There are some people out there who just can’t get the hang of musical instruments, unfortunate individuals whose disconnect from pitch or tone or tempo or all three is deeply encoded and utterly irreconcilable. For others, the ability is there, but the patience is not; there’s not much glamour in practicing scales in your underwear and socks. But aspiring musicians in both groups--the inept and the inert--will be able to play Pieter-Jan Pieters’s unusual instruments proficiently right from the start, zero practice required. All they’ll need to do, as Ringo put it, is act naturally.
The collection, which Pieters created for his graduate project at the Design Academy Eindhoven last year, consists of five simple instruments that make music from the most basic human movements. Collectively, the designer calls them Sound On Intuition. Some are more intuitive than others. If your musical glass ceiling has always been a deficiency of coordination, the device dubbed "Kick" might not offer much relief--it’s essentially a sensor you tape to your shoe, turning taps of your foot into beats of a digital drum. If you can tap your toe in time, you’ve got yourself a rhythm track. If not, you’re still out of luck.
Thankfully, the rest of the instruments are harder to mess up. "Wob" is a theremin-style piece of gear that uses an infrared sensor to transform even the wildest hand-waving into squeaks and squeals. "Fngr," a little splint you wear on your index finger, generates a sound with every tap, the timbre determined by how much you’re bending your digit. The device dubbed "Scan" turns lines and dots, drawn on a sheet of paper, into a series of beeps and boops.
And then there’s "Heart," the most intuitive of all, an instrument that literally anyone with a pulse can play. Hold the stethoscope-style cup to your chest, and it turns your heartbeat into a drum beat, simple as that. Despite an extended bout of arrhythmia, there’s really no excuse for not keeping good time with this one.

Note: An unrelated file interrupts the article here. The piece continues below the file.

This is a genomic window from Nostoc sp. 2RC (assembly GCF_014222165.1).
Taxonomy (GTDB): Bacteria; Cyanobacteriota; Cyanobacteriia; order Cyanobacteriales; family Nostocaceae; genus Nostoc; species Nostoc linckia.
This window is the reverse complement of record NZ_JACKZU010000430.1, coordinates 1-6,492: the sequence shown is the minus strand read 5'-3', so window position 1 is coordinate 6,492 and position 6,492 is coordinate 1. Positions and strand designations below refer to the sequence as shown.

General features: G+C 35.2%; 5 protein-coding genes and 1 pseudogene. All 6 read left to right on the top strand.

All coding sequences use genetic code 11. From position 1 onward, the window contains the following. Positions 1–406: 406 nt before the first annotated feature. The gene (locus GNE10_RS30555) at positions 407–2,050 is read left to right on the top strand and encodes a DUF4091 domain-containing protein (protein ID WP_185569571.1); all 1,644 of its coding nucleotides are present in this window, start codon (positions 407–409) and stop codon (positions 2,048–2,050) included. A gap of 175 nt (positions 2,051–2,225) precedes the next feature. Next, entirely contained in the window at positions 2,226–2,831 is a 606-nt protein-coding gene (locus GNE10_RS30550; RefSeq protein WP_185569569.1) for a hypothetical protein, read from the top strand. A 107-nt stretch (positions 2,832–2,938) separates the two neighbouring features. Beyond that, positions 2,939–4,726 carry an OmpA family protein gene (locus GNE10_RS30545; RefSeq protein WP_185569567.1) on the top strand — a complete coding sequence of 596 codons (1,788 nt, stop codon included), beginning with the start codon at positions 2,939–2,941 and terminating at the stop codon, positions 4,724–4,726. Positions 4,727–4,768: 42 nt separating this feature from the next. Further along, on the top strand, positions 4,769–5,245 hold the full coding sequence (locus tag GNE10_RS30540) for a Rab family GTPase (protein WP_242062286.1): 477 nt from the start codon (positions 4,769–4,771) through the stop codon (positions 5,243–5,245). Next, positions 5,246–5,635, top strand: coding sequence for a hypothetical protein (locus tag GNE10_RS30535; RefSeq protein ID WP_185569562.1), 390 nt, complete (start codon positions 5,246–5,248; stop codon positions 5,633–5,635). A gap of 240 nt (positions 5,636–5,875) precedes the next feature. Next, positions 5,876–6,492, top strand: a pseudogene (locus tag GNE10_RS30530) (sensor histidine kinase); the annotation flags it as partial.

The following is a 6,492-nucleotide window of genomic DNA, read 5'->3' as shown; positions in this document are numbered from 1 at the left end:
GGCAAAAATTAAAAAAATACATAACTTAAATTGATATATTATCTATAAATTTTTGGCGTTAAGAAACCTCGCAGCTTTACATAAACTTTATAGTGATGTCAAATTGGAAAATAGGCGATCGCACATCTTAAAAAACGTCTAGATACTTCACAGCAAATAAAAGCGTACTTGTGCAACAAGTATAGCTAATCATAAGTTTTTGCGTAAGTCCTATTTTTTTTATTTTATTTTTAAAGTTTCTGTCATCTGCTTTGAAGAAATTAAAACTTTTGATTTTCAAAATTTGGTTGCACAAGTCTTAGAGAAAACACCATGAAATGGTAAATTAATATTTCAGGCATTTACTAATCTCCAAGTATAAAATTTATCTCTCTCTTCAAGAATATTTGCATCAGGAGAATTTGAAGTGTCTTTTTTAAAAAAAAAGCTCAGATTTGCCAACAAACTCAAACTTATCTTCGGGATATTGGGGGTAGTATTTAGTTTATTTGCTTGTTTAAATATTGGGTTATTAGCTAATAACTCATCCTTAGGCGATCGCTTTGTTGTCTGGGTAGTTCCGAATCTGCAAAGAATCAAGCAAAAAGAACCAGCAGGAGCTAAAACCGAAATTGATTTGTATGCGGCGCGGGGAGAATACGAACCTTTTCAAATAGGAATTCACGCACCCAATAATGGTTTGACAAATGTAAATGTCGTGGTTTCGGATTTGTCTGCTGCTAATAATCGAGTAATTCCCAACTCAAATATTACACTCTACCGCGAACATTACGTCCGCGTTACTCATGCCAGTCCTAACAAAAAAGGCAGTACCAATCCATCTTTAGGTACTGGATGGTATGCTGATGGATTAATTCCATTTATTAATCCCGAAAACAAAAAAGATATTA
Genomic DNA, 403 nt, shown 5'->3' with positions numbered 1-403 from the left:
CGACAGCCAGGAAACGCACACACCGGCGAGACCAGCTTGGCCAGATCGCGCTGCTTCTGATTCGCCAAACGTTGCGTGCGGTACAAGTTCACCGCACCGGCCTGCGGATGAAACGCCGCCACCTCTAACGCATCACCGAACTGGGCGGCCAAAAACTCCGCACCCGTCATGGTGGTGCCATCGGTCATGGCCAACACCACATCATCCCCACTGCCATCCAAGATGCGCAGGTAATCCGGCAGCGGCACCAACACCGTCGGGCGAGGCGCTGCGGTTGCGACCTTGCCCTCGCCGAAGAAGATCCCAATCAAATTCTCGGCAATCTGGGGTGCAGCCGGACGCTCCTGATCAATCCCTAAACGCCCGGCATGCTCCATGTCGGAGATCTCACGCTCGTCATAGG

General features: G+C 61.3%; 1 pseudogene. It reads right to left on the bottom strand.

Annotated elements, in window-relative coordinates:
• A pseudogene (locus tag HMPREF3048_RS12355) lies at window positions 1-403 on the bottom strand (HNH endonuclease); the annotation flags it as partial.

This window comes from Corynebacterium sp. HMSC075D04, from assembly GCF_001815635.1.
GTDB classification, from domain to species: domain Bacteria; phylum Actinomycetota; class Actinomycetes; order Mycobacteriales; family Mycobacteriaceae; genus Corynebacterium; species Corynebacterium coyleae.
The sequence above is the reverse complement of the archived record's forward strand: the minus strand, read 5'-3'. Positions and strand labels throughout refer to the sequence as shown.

The designer first came up with the idea for the project when he was serving as an intern at Teenage Engineering, the design-forward Swedish outfit responsible for the delicious (and also less-than-conventional) OP-1 synthesizer. Most instruments, Pieters realized, require us to train our bodies to move in certain ways. He wondered why there wasn’t something that did the opposite, creating music from the movements the performer was already naturally making--"instruments where you skip the learning process," Pieters explains, and simply play.
After working through the problem and settling on some designs, Pieters milled a handsome set of prototypes out of aluminum, which he says lends the feeling of "working with a real instrument." The devices were all designed as MIDI controllers, so each can play any sound once it’s hooked up to a computer. That means your heartbeat can become a drum beat--or a succession of staccato violin stabs, or a bleary wash of synth notes, or whatever else you want, provided it’s repetitive and unmelodic.
Indeed, the greatly increased usability of these devices is counterbalanced by their distinctly limited musical range. But there are plenty of legitimate, limited instruments out there, like cowbells and tamborines and maracas, and Pieters’s devices make more sense if you think of them as something like maracas for the digital music age.
And just like there have been many a band member whose sole responsibility was to sing and bang on the tambourine (members no less vital than Stevie Nicks, I should point out), instruments like these could be just what the uncoordinated masses require to rekindle their inner rock god flames. If you’re going to take that route, though, maybe still strap on a guitar during your live shows, if only for appearance’s sake. It’s going to be hard to convey your fiery temperament, anguished soul, and overpowering sexual charisma playing that finger splint.
[Hat tip: Design Spotter]